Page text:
Shade-loving hostas (Hosta spp.) produce their signature foliage in various colors, patterns, sizes and textures. These plants do best in the cooler climates of U.S. Department of Agriculture plant hardiness zones 3 through 8. Slugs are the usual culprits for holes chewed in hosta leaves, although other pests or factors can also cause this damage. Providing the hostas with good care and following excellent sanitation practices around the hostas will help to prevent or minimize the appearance of holes in the hosta leaves.
Space plants well at planting or transplant or divide hostas so that there is good air circulation around the hosta foliage. Crowded hostas that are constantly damp are prone to fungal problems like anthracnose. Anthracnose appears as white to tan leaf spots with a dark border that often lose their center before the entire leaf develops a torn or tattered appearance.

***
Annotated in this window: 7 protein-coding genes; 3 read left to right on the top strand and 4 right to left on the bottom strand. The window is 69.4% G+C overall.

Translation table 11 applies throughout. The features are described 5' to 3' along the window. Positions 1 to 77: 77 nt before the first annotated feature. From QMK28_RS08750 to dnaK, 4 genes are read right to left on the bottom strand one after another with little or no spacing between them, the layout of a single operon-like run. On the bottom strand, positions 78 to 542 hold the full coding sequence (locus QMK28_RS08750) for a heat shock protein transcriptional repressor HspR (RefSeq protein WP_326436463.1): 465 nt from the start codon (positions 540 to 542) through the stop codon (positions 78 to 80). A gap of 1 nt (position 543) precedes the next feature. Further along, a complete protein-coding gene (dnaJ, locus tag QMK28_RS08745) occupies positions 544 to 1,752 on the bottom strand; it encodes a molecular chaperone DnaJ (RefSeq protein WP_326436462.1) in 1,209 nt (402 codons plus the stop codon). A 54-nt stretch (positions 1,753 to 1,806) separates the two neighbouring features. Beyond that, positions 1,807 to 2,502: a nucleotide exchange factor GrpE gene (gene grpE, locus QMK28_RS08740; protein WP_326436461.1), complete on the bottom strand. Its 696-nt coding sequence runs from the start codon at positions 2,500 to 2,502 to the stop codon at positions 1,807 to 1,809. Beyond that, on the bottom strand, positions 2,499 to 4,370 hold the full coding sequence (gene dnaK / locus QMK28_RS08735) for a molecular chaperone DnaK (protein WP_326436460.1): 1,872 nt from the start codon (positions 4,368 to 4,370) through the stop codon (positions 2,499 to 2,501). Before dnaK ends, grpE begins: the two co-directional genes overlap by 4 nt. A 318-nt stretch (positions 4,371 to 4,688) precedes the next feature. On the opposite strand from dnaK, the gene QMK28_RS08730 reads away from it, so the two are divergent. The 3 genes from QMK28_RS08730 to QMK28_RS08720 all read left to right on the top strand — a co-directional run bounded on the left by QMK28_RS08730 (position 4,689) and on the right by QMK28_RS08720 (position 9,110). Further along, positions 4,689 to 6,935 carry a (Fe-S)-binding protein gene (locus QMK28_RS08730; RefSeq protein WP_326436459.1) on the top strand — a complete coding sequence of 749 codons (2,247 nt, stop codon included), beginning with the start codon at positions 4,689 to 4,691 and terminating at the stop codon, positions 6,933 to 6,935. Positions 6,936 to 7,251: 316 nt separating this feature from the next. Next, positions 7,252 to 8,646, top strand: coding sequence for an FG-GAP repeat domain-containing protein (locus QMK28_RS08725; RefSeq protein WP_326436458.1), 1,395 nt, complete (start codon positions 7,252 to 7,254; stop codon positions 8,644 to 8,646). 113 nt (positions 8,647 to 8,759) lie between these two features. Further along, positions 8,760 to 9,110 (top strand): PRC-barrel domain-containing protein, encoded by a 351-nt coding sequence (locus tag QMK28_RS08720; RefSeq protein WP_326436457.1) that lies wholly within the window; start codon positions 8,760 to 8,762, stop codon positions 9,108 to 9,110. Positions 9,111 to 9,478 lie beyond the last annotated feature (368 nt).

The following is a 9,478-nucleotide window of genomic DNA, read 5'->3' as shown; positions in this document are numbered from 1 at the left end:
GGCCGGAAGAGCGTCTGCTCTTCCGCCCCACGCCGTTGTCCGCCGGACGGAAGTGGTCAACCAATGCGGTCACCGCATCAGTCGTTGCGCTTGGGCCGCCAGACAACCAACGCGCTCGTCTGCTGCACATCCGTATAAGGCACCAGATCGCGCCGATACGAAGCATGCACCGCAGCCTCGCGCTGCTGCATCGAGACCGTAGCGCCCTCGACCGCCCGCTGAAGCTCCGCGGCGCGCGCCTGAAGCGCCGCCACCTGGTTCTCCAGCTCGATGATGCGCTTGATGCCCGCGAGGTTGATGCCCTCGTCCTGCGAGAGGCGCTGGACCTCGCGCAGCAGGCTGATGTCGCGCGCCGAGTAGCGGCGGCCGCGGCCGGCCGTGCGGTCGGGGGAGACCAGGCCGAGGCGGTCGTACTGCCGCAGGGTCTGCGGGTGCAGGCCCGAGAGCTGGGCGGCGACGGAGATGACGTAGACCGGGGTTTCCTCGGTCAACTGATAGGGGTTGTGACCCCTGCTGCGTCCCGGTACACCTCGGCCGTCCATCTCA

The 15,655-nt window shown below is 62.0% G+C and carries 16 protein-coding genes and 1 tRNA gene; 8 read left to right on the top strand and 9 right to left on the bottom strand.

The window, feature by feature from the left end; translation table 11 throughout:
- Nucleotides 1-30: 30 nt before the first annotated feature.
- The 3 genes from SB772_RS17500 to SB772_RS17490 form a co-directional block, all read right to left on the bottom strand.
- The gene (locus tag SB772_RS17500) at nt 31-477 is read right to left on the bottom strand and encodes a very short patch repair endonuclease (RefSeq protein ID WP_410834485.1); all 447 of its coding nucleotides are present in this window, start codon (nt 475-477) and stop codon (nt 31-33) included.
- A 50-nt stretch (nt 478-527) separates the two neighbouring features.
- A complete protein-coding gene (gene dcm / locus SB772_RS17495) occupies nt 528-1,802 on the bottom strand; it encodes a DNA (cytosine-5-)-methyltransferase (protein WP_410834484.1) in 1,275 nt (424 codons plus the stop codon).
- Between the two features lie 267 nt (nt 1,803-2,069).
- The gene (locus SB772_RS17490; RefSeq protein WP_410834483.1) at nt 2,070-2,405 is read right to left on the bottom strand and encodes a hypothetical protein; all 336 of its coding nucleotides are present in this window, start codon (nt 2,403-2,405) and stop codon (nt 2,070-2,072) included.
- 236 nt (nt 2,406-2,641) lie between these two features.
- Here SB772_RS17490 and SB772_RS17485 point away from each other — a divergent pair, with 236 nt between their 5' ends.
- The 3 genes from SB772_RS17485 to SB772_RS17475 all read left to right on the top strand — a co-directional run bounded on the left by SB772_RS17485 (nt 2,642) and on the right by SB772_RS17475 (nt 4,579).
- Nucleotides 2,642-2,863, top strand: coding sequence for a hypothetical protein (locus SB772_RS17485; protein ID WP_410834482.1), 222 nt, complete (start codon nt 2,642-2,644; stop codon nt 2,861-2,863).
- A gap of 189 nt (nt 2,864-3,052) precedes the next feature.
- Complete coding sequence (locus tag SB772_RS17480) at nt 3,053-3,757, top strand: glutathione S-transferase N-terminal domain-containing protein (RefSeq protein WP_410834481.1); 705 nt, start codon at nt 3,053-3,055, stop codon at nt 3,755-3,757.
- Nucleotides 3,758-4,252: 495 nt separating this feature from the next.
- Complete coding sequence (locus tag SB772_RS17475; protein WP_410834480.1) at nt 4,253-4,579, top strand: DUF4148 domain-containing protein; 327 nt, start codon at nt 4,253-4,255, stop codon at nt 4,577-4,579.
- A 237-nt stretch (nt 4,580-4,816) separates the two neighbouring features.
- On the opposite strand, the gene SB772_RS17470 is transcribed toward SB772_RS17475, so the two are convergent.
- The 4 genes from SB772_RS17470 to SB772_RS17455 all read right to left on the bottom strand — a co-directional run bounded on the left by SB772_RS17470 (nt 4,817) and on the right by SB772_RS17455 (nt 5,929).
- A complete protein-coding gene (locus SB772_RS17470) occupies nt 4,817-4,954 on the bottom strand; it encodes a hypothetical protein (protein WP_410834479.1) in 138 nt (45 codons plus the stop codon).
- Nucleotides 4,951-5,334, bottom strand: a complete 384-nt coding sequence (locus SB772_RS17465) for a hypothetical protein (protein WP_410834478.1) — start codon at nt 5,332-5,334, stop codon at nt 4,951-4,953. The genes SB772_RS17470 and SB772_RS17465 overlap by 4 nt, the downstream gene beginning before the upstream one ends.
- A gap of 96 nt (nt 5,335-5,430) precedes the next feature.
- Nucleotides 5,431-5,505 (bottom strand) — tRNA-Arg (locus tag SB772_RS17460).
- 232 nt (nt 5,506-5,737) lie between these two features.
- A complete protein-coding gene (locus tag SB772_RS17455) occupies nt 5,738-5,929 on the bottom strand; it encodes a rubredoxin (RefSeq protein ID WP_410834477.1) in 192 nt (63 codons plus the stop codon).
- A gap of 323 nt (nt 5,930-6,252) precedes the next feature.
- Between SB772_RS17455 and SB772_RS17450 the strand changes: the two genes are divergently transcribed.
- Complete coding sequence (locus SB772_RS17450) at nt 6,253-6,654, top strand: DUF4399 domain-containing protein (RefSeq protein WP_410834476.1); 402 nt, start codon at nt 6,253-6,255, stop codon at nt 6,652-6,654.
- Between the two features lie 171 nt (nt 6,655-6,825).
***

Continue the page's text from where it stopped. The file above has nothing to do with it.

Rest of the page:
Keep debris, like excessive mulch, leaf litter, boards, stones and bricks, away from the hostas and thin out any dense ground cover plants near the hostas. Slugs feed on hostas at night and need a damp environment to hide in during the day. Holes caused by slugs are irregular but have a smooth edge. Cutworms chew long, oval holes between hosta leaf veins.
Inspect the hosta plants and surrounding area at night with a flashlight, looking for slugs and cutworms. Pick off any pests you find and drown them in a bucket of soapy water.
Sprinkle diatomaceous earth over the ground around the hostas. Reapply this material regularly and after each rainfall to ensure it remains effective. Diatomaceous earth will scratch the outer or protective layer of slugs and other pests, causing the pests to dry out and die.
Drape a fabric sheet or similar material over the hostas whenever hail or out-of-season frosts are expected. Prop the cloth up with sticks, stakes or boards, so it is not directly in contact with the hosta. Hail damage to hosta leaves appears as holes with jagged edges and an overall torn or tattered appearance.